Terrorism or Zika: What’s more of a Concern for Travelers?

With summer hitting its stride people are packing their bags and shipping (or flying) off to destinations across the globe for some much needed R&R. According to a recent survey, 88% of U.S. respondents are planning to vacation this summer, up 6% from those who took a summer trip last year.

As we get ready to roll out 200 new destination cities on our platform to allow travelers to easily plan awesome trips to the top destinations around the world, we wanted to take a look at how recent global events in a couple of cities on our platform may impact travel there. 

The cities we looked at were Istanbul, Turkey and Rio de Janeiro, Brazil. With the recent terrorist attacks at Ataturk Airport in Istanbul and the growing concerns of the Zika Virus in Rio as the city prepares for the 2016 olympics, we asked more than 1,000 people across the US the following question:

If you had plans to visit the following places, which event/factor would impact your plans the most?

  • Rio de Janeiro/Zika Virus
  • Istanbul/Terrorist Attacks

Here’s a look at some of the results:

Terror is a bigger concern than Zika.

The general U.S. population reported that the recent Istanbul terror attacks would have more of an impact on their plans (56%) to travel there, than the Zika Virus (44%) would impact their plans to travel to Rio de Janeiro.

According to Euromonitor International’s 2014 ranking of most-visited cities by international travelers, Istanbul was the 9th most popular tourist destination in the word behind New York City (8). In 2015, A total of 36.2 million foreigners visited the country, according the Tourism Ministry data. 

Not surprisingly, the increase in violence in Turkey over the last year has caused these numbers to drop. According to Turkey’s Ministry of Culture and Tourism, the number of visiting tourists in May fell 34.7% to 2.48 million, compared with the previous year. It was the biggest decline in 22 years. Those numbers are likely to fall even further as a result of June's attacks and the more recent coup attempt.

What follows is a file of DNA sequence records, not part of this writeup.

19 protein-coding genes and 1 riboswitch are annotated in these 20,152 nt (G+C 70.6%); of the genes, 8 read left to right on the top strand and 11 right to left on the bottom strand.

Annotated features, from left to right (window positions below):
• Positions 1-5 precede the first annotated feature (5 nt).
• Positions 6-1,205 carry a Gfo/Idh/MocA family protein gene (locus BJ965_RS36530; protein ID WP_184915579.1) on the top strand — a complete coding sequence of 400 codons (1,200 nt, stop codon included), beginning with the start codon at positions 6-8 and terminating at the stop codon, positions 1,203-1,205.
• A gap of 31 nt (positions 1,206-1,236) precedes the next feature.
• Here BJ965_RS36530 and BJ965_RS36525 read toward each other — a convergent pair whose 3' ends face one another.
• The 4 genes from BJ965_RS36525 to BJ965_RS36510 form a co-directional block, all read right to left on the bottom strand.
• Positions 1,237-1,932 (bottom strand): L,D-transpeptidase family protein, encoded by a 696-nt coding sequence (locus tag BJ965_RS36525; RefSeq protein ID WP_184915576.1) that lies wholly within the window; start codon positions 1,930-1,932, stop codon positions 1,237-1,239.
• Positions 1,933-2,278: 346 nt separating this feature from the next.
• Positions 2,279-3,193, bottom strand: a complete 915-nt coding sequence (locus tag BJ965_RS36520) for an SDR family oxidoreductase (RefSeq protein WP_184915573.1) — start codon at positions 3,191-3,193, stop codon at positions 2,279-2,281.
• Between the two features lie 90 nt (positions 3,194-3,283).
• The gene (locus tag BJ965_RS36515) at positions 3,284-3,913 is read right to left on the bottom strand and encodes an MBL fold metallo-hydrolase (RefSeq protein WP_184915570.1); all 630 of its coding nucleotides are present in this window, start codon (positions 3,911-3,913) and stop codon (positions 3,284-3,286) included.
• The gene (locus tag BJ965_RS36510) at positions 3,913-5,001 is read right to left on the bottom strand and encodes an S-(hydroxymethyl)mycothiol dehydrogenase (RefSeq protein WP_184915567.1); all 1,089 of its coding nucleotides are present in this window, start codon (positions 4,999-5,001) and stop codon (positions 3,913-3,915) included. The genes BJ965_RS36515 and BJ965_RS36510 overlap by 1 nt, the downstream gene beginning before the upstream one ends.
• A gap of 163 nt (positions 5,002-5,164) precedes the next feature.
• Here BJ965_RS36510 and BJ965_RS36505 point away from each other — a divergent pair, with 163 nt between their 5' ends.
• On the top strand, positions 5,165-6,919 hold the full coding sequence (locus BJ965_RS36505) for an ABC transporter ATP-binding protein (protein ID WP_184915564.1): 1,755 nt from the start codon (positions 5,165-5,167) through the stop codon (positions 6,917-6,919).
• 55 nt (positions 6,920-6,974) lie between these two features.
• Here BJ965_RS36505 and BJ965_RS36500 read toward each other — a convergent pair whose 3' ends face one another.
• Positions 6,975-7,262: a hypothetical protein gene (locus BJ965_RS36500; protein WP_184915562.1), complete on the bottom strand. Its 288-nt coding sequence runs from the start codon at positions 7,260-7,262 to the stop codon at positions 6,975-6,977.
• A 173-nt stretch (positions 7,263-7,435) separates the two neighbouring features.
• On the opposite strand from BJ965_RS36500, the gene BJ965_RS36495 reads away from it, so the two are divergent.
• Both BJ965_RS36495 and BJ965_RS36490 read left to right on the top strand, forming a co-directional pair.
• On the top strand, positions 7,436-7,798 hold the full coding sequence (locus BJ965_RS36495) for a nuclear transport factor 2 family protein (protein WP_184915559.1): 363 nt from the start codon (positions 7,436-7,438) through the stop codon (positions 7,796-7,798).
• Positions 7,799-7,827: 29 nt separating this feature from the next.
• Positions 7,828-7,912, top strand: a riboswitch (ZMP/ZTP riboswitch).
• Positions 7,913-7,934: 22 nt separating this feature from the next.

According to our survey, women ages 55-64 were the most likely to report the Istanbul terror attacks as the event that would impact their travel plans the most. Those living in rural areas were more likely (65%) than urban populations (60%) to report that the Istanbul terror attacks would impact their travel plans the most. This was especially true amongst 18-24 year olds.


Men in their childbearing years more concerned about Zika than women?

When we look at those who reported Zika as the factor that would influence their plans the most there were some interesting results.

Men in their mid-twenties to mid-thirties (25-34) cited Zika as more of a concern (58%) than women (43%) of the same child bearing age. The difference in answers among genders is also noticeable with men in lower income brackets. Of men and women earning between $29-49K per year, 52% of men said Zika would impact their travel plans more than terrorism. Compare that with only 37% of women who said they would be impacted more by the threat of Zika.